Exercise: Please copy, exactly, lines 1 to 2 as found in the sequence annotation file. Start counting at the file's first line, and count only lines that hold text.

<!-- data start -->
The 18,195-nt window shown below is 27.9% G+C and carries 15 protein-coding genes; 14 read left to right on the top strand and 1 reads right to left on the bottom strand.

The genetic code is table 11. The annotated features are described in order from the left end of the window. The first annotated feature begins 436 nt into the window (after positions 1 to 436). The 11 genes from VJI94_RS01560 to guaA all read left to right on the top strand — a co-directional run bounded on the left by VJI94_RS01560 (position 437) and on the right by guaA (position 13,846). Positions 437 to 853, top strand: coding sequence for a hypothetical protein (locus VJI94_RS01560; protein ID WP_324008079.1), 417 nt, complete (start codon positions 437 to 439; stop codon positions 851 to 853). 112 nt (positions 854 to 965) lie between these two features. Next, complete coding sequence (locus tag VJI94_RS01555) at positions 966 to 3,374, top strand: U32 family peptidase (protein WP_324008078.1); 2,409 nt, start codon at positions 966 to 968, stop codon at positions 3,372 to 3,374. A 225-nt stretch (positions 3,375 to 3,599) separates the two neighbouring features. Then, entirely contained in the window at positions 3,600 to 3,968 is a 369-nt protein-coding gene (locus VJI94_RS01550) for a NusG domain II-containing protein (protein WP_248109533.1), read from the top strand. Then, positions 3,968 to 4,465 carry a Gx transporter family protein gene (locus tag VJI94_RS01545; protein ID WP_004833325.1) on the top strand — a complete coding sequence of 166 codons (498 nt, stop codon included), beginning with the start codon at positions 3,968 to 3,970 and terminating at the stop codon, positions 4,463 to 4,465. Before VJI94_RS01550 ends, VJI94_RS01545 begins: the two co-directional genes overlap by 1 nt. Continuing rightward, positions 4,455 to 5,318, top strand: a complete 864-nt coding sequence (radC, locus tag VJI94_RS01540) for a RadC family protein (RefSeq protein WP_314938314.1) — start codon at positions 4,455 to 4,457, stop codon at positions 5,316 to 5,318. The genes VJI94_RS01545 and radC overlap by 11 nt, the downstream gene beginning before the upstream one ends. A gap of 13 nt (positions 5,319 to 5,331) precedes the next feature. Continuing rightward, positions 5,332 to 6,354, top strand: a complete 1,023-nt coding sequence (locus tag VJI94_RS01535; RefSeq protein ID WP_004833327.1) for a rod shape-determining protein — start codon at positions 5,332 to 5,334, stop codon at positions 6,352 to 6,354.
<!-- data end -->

The 18,195-nt window shown below is 27.9% G+C and carries 15 protein-coding genes; 14 read left to right on the top strand and 1 reads right to left on the bottom strand.

The genetic code is table 11. The annotated features are described in order from the left end of the window. The first annotated feature begins 436 nt into the window (after positions 1 to 436). The 11 genes from VJI94_RS01560 to guaA all read left to right on the top strand — a co-directional run bounded on the left by VJI94_RS01560 (position 437) and on the right by guaA (position 13,846). Positions 437 to 853, top strand: coding sequence for a hypothetical protein (locus VJI94_RS01560; protein ID WP_324008079.1), 417 nt, complete (start codon positions 437 to 439; stop codon positions 851 to 853). 112 nt (positions 854 to 965) lie between these two features. Next, complete coding sequence (locus tag VJI94_RS01555) at positions 966 to 3,374, top strand: U32 family peptidase (protein WP_324008078.1); 2,409 nt, start codon at positions 966 to 968, stop codon at positions 3,372 to 3,374. A 225-nt stretch (positions 3,375 to 3,599) separates the two neighbouring features. Then, entirely contained in the window at positions 3,600 to 3,968 is a 369-nt protein-coding gene (locus VJI94_RS01550) for a NusG domain II-containing protein (protein WP_248109533.1), read from the top strand. Then, positions 3,968 to 4,465 carry a Gx transporter family protein gene (locus tag VJI94_RS01545; protein ID WP_004833325.1) on the top strand — a complete coding sequence of 166 codons (498 nt, stop codon included), beginning with the start codon at positions 3,968 to 3,970 and terminating at the stop codon, positions 4,463 to 4,465. Before VJI94_RS01550 ends, VJI94_RS01545 begins: the two co-directional genes overlap by 1 nt. Continuing rightward, positions 4,455 to 5,318, top strand: a complete 864-nt coding sequence (radC, locus tag VJI94_RS01540) for a RadC family protein (RefSeq protein WP_314938314.1) — start codon at positions 4,455 to 4,457, stop codon at positions 5,316 to 5,318. The genes VJI94_RS01545 and radC overlap by 11 nt, the downstream gene beginning before the upstream one ends. A gap of 13 nt (positions 5,319 to 5,331) precedes the next feature. Continuing rightward, positions 5,332 to 6,354, top strand: a complete 1,023-nt coding sequence (locus tag VJI94_RS01535; RefSeq protein ID WP_004833327.1) for a rod shape-determining protein — start codon at positions 5,332 to 5,334, stop codon at positions 6,352 to 6,354.